The other big advantage of outsourcing security this way, said Rice, is the volunteer hackers test your system in many more different ways than any one security contractor could afford to do. “Every single model, every single tool, every single scanner has slightly different strengths, but also slightly different blind spots,” Rice said. “One of the things that is so incredibly powerful about this model is that every researcher brings a slightly different methodology and a slightly different toolset to the problem.”
Those toolsets increasingly include automation and artificial intelligence.
Automation & AI
“I’m the bad news guy,” Vinton Cerf, co-inventor of the Internet, told the audience at CyCon. “We’re losing this battle (for) safety, privacy, and security in cyberspace.”
Why? “The fundamental reason we have this problem is we have really bad programming tools,” Cerf said. “We don’t have software that helps us identify mistakes that we make…..What I want is a piece of software that’s watching what I’m doing while I’m programming. Imagine it’s sitting on my shoulder, and I’m typing away, and it says ‘you just created a buffer overflow.’” (That’s a common mistake that lets hackers see data beyond the buffer zones they’re authorized for, as in the Heartbleed hack.)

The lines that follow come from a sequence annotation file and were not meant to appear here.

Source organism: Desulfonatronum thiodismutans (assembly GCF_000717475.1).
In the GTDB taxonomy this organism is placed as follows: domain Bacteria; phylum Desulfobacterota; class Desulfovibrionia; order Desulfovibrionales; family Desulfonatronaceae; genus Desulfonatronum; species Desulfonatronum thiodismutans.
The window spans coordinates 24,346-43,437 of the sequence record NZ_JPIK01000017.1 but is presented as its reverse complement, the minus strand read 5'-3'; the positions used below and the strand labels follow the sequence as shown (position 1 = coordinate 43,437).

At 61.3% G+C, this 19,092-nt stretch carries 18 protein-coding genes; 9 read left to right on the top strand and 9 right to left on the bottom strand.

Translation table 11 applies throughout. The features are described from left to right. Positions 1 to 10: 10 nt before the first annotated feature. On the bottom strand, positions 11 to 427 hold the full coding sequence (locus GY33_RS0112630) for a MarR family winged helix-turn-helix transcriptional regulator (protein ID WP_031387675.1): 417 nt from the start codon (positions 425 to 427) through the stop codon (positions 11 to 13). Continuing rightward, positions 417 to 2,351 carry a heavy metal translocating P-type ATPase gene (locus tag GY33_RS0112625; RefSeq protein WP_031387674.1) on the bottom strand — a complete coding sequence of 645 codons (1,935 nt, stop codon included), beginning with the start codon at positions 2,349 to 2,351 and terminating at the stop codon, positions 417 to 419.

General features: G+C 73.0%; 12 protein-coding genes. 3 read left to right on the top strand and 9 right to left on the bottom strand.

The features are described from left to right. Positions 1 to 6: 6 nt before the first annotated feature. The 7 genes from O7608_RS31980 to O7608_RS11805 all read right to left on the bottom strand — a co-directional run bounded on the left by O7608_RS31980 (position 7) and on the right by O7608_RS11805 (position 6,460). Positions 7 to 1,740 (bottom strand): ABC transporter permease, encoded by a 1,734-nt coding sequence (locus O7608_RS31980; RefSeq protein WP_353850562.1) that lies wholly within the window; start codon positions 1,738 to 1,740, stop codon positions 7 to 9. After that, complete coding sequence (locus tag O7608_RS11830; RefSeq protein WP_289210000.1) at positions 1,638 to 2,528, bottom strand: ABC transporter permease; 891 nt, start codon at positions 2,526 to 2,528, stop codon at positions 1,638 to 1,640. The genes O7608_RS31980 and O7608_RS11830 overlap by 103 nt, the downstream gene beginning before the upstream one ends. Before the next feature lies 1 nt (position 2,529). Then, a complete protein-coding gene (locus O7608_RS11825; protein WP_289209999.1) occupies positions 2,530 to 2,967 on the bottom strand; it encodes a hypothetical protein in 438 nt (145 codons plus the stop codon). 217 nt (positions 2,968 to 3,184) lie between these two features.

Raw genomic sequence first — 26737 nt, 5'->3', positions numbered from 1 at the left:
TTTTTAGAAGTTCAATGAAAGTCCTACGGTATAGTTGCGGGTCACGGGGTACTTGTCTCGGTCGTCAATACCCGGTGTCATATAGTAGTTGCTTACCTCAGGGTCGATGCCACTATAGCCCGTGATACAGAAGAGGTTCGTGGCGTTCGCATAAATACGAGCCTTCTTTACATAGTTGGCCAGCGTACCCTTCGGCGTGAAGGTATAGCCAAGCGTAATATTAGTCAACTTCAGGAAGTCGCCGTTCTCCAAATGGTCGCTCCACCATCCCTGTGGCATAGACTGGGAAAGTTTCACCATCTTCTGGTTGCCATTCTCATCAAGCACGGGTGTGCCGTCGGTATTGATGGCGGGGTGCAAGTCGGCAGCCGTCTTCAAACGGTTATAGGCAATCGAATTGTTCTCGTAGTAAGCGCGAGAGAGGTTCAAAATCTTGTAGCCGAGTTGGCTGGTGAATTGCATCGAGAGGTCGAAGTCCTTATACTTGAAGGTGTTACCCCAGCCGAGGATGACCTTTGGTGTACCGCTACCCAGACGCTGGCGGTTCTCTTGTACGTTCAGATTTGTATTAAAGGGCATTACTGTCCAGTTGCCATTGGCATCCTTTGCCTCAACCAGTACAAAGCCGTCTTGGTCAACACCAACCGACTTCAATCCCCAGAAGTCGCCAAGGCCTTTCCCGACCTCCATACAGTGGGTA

Such an automated code-checker doesn’t require some far-future artificial intelligence. Cerf says there are new programming languages such as TLA+ and COQ that address at least parts of the problem already. Both use what are called “formal methods” or “formal analysis” to define and test software rigorously and mathematically. There are also semi-automated ways to check a system’s cybersecurity, such as “fuzzing” – essentially, automatically generating random inputs to see if they can make a program crash.
Artificial intelligence doesn’t have to be cutting-edge to be useful. The Mayhem program that won DARPA’s Cyber Grand Challenge, for instance, “did require some amount of AI, but we did not use a huge machine learning (system),” Brumley said. “In fact, NVIDIA called us up and offered their latest GPUs, but we had no use for them.” Mayhem’s main weapon, he said, was “hardcore formal analysis.”